The last 3 years or so, I've been focusing on studying 1600s Massachusett Language most of the time. Though I've been on break since Christmas, so I've almost skipped a half year now. Still. So maybe I should say 2.5 years.

Oh, and though I've also made these points in recent posts on this language to facebook, it's notable that some languages save a lot of time in writing by using hieroglyphic writing systems. And 1600s Massachusett was probably one of them! I found evidence in 1600s documents telling of writing-like symbol systems used by several Algonquian peoples. This probably included the Wampanoag and Narragansett, though we have no accounts of them having such a "mnemonic symbol system" or the associated libraries described associated with it.

So Japanese today is notable for this, having borrowed Middle Chinese characters back around maybe the 900s AD, when the Kojiki was written. Other hieroglyphic writing systems, though, are not like this, in general, and don't save a whole lot of time with their spellings. Hieroglyphic, technically called logographic, writing systems, my specialty, typically just spell everything out by syllable and don't really have that many shortcuts.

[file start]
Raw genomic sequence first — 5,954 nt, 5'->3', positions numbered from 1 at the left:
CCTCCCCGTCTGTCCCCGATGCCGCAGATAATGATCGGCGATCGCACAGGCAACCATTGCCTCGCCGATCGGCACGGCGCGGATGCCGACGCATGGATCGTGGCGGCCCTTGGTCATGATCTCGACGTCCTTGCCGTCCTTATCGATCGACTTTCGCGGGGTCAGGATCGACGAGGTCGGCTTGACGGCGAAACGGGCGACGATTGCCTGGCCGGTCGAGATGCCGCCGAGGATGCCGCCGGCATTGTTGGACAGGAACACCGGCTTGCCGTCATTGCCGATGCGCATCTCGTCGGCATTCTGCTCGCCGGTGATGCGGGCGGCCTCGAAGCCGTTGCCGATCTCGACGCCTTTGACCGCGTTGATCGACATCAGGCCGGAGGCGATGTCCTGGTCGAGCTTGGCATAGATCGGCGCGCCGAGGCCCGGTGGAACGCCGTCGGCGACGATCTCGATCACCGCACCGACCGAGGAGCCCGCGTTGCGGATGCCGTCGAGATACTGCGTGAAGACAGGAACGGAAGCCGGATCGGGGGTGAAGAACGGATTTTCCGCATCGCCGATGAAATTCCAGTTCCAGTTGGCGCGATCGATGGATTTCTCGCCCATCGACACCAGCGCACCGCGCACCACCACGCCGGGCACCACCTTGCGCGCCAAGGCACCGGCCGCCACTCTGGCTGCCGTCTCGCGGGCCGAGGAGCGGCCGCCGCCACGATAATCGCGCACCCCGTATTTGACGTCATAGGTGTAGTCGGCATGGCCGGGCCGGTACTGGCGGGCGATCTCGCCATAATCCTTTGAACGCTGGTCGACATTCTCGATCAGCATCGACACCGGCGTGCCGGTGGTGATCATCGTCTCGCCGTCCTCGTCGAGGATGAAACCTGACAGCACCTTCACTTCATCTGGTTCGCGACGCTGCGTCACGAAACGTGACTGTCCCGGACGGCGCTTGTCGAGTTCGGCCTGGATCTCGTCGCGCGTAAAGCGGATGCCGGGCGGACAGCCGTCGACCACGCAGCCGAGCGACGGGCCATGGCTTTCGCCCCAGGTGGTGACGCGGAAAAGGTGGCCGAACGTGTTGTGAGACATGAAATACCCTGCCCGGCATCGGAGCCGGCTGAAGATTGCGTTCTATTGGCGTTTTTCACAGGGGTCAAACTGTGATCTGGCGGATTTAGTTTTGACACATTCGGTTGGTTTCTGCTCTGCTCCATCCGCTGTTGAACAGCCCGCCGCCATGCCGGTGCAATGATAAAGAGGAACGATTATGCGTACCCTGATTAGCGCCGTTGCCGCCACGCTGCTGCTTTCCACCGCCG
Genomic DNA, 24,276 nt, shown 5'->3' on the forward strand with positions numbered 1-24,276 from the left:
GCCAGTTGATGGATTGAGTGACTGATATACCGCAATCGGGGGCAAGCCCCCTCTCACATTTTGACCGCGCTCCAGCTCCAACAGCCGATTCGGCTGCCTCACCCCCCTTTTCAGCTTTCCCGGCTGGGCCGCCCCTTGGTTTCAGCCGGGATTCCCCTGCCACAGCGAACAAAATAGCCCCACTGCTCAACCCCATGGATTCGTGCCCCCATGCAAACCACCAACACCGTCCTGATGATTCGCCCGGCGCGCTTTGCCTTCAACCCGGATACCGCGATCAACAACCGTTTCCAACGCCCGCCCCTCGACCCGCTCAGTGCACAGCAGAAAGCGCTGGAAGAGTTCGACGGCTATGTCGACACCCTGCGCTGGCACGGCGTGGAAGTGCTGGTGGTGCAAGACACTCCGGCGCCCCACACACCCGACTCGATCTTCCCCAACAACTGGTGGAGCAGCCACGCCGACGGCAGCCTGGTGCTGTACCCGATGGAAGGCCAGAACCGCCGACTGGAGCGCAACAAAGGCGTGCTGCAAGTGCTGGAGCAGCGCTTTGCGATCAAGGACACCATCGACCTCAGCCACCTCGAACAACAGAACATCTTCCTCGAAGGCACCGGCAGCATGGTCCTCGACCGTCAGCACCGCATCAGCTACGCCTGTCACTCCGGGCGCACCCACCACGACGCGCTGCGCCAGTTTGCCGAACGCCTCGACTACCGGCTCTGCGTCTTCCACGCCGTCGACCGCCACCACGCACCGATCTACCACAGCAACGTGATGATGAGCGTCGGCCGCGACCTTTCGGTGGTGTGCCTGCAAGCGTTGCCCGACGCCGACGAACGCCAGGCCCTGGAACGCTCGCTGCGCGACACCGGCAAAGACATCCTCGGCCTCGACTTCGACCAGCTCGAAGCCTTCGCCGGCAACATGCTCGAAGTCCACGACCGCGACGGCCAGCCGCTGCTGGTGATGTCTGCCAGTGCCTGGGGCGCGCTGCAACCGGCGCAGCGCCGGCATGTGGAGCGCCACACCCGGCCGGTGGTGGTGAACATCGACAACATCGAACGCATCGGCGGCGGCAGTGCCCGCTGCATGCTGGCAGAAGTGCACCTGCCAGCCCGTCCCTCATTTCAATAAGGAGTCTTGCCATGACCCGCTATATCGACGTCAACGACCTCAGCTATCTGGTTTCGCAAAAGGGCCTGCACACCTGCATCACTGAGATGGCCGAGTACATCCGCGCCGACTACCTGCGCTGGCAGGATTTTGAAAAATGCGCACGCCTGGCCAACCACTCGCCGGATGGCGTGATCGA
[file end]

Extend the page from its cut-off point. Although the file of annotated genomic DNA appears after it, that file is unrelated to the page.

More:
Anyway, writing 1600s Masssachusett like that would get in the way of studying its word etymology. A lot of things about language are more accessible when an alphabet is used. That said, the greatest writings of all time will always be in hieroglyphic writing systems because their complexity allows for the inclusion of many ideas which alphabetic writing does not allow. Even very profound ideas. So exclusive study of alphabetic languages is actually a great tragedy, though typical all over the world now and for language scientists. ( I am maybe the first language scientist to do in-depth comparative study of all 50 or so known logographic writing systems, over the past 15 years. )

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That all said, I should also remind you that I am one of about 10 skilled scholars to ever do in-depth work on the 1600s Massachusett aka Narragansett aka Wampanoag language. In some ways, I might be the most educated of them all, from vast reading in many languages, though my linguistics is not as good as Goddard, though I have a BA Linguistics ( = Language Science), because I specialize in logographic writing systems and no more usual topics in language science. So the point is that few people have ever studied the language at all. Here's my interlinear glossed translations and you can see more at this website: https://anylanguageatall411.blogspot.co ... w=flipcard Here's the link to the homepage: https://anylanguageatall411.blogspot.co ... =flipcard

Which I think will change in the future, in consideration of recent attention given to the first most important historical Native American language, Mayan Hieroglyphic from the 300s AD onward. So we have actual writings from Native Americans from way before the Vikings or Columbus, though it's just timelines and object labels, no myths or other texts of any size and complexity. But still.